One way to interpret a reliability coefficient (often an r value) is as the proportion of variance in X scores that is stable across occasions of measurement. Why do we interpret r (rather than r2) as the proportion of variance in X scores that is due to T, a component of the score that is stable across occasions of measurement? (See Figure 19.3.)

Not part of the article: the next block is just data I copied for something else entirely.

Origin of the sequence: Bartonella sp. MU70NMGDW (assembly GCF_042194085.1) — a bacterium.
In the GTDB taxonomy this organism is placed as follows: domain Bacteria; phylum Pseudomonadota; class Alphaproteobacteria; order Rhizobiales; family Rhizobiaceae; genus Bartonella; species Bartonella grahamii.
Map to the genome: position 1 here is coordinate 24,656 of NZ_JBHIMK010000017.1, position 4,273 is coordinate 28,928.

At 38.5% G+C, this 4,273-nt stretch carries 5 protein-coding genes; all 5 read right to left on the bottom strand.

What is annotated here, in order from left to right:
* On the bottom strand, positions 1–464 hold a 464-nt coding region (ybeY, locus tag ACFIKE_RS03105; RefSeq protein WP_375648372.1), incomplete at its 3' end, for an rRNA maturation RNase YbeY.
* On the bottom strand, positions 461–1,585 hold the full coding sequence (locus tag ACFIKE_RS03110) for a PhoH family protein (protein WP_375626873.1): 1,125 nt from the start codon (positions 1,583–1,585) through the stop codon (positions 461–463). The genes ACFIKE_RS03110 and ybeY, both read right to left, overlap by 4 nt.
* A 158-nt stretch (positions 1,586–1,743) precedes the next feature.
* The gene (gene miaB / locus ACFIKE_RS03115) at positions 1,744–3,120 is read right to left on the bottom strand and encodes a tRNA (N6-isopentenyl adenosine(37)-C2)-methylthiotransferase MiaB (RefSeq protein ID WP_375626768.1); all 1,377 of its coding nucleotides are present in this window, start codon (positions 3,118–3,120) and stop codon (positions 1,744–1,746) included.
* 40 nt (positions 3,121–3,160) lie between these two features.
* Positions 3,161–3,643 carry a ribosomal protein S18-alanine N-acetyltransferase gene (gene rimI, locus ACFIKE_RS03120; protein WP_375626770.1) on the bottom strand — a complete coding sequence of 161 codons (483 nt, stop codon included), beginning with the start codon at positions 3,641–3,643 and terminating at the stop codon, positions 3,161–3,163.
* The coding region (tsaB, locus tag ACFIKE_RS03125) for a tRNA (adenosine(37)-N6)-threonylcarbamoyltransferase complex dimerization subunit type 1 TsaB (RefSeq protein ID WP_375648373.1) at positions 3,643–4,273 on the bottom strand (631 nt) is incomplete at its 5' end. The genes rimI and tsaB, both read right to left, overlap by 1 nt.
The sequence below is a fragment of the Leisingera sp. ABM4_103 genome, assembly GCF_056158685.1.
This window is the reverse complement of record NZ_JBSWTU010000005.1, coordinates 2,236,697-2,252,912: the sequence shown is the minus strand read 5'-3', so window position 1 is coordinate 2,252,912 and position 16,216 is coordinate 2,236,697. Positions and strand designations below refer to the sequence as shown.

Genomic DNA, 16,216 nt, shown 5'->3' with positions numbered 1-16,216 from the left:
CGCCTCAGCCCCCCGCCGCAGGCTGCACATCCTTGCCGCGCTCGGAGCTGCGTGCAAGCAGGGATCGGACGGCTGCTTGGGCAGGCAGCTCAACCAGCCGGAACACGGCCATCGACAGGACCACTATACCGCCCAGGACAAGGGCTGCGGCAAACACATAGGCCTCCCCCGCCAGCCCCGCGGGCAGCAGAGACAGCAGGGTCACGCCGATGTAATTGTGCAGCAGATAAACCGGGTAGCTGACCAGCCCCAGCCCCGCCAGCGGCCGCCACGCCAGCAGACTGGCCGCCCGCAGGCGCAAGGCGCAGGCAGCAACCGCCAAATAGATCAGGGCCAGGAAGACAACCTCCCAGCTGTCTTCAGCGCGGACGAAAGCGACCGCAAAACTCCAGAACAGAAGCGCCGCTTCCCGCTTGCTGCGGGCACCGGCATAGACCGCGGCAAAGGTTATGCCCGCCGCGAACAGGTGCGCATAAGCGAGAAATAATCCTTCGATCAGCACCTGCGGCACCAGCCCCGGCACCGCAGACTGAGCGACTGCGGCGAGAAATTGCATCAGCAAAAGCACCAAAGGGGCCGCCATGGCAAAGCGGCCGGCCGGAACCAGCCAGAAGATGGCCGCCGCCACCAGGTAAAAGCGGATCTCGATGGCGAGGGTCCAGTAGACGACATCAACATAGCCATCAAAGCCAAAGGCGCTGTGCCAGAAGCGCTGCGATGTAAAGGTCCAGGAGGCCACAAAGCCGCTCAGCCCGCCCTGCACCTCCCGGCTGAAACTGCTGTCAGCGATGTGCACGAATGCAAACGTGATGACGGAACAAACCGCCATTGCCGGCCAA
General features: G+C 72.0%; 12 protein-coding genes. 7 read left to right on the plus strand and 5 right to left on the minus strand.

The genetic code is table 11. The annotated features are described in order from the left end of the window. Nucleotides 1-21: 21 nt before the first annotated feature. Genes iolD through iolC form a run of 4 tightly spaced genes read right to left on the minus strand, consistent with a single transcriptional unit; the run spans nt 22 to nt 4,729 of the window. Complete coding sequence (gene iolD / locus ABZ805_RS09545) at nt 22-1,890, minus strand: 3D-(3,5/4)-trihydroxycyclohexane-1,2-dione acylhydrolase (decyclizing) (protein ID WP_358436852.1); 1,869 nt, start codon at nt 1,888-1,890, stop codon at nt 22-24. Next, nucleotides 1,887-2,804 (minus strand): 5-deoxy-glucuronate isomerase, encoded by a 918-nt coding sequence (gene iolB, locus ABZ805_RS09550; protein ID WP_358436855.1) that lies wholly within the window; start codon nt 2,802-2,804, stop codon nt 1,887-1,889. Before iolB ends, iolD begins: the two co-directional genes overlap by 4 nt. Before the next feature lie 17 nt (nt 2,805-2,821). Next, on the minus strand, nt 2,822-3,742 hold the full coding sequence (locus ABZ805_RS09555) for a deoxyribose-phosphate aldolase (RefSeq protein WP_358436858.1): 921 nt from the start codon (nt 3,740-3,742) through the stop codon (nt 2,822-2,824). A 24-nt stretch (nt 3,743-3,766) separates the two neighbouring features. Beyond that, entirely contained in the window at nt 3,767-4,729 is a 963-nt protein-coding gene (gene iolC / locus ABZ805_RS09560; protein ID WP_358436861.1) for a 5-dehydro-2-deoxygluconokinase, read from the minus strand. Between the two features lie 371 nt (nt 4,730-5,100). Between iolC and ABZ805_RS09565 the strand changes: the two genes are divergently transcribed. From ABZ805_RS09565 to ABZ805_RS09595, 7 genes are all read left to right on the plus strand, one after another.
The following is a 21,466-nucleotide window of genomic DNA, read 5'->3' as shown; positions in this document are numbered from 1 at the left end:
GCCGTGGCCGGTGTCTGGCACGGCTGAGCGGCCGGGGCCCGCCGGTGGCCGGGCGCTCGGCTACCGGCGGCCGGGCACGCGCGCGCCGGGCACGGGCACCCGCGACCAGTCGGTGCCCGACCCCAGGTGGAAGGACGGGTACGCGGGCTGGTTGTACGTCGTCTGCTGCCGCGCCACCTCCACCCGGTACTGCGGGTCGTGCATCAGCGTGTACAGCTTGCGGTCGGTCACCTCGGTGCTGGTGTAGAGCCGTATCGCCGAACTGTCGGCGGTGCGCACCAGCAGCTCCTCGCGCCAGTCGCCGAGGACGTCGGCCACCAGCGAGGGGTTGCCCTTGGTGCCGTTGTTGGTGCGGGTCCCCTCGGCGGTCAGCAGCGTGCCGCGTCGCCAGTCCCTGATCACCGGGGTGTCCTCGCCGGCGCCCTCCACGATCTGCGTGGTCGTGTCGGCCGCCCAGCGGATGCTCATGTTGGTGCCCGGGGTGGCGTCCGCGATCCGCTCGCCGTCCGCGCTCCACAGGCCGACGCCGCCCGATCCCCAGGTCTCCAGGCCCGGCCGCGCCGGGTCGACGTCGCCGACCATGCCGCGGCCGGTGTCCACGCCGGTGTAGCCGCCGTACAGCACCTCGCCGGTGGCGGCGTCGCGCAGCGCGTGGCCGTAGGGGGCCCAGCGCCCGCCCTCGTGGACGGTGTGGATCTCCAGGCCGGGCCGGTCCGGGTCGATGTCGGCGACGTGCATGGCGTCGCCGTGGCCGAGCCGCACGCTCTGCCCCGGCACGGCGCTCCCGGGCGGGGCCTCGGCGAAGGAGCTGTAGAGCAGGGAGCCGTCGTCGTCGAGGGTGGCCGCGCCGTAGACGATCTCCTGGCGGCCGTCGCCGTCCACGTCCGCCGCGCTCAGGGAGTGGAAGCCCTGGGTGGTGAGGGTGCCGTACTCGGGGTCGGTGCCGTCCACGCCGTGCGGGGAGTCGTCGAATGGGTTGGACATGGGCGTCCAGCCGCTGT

Answer to relevant QuestionsChapter 1 distinguished between two different kinds of samples: A. Random samples (selected randomly from a clearly defined population) B. Accidental or convenience samples a. Which type of sample (A or B) is more commonly ...When a researcher has an accidental or convenience sample, what kind of population can he or she try to make inferences about? Under what circumstances should a t distribution be used rather than the normal distribution to look up areas or probabilities associated with distances from the mean? Explain the terms in this equation: X = T + e. You might use a specific example; for instance, suppose that X represents your score on a measure of life satisfaction and T represents your true level of life satisfaction. Why is the SSerror term in repeated measures ANOVA typically smaller than the SSwithin term for a between-S ANOVA?
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